Next Phase: Retirement
Life begins at retirement.
The phases of life are usually, from birth, getting an education, working for a living, retirement and then whatever comes next! Of course this is not always the case as sometimes the grim reaper comes calling in before you even started to really live.
You also hear of cases now where the nanny state looks after the people in her very encompassing embrace and protection. Just a few weeks ago I was talking to a man who was very proud of his disability. He was only in his late 50s but he was half-boasting that he has not worked for more than 37 years and yet he and his family are comfortably housed, fed, and clothed. (All he was worried about was how the new Universal Credit will apply to him and his family. Again he is lucky as the Universal Credit is for the moment only affects those who are single claimants.)
I will not retire while I still have my legs and my make-up box.
– Bette Davis
At the other side of the spectrum, there are those who are only too happy to go on working as long as they can; we have very dear friends who have worked all their lives, taking any kind of jobs along the way. They had just retired this year at the ages of 80 and mid-70. They are both hale and hearty, probably because of their industrious ways and keeping busy all the time.
Peter and I attended a Retirement seminar a couple of weeks ago. It was rather sobering to note that retirement is not all it’s cracked up to be. Apparently, retirement is not really a time for that perceived and imagined comfortable life in the sun overlooking the seaside. Retirement is just another obstacle course to navigate in one’s life.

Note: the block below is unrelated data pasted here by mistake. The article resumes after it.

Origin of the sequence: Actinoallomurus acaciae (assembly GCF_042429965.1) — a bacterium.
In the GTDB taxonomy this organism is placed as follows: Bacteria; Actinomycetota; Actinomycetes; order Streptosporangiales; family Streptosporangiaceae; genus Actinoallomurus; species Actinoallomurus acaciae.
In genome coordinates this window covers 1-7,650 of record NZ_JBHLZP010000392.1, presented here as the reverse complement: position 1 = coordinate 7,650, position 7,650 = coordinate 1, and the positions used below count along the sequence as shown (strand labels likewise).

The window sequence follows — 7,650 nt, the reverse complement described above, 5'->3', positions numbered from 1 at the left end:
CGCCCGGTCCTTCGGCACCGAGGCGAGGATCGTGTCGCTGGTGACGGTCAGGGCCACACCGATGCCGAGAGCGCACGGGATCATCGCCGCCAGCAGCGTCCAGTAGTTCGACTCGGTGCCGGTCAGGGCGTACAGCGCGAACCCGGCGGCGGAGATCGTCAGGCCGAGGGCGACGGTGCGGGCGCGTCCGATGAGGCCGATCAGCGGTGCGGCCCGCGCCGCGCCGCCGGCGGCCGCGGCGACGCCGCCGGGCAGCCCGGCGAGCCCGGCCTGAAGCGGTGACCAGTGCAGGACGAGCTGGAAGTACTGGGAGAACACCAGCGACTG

I’m retired – goodbye tension, hello pension!
If you don’t look after your money, your money won’t look after you. The IFA conducting the seminar said that the number one foe of retirement is inflation. To start with, you might think that you have enough to live on, but can you still live comfortably in 10 years time when inflation has sunk its mighty claws into the basic necessities of everyday life?
Peter and I just hoped that the IFA gave us a frigthener to ensure that we invest the tax-free cash, which is 25 per cent of the pension pot. But then again, he might have a point. The salaries in the last 5 years have not really gone up but the prices of food, water, gas, electricity and fare have gone up exponentially. These are basic necessities, things that we cannot do without.
It was only mentioned during the seminar that state pension is under consideration. It is being mulled about that it should be awarded at 70 of age for both men and women and that they needed to have both worked for a minimum of 35 years each (or to have previously claimed benefits for 35 years).
There are also the Inheritance Tax (IHT) to consider and most frighteningly, the dreaded Long Term Care. If not thought out properly the home you paid for with crippling mortgage will not pass to your heirs. Instead it could be forcibly taken out of your hands to pay for your long term care.
Another thing to really think about!!!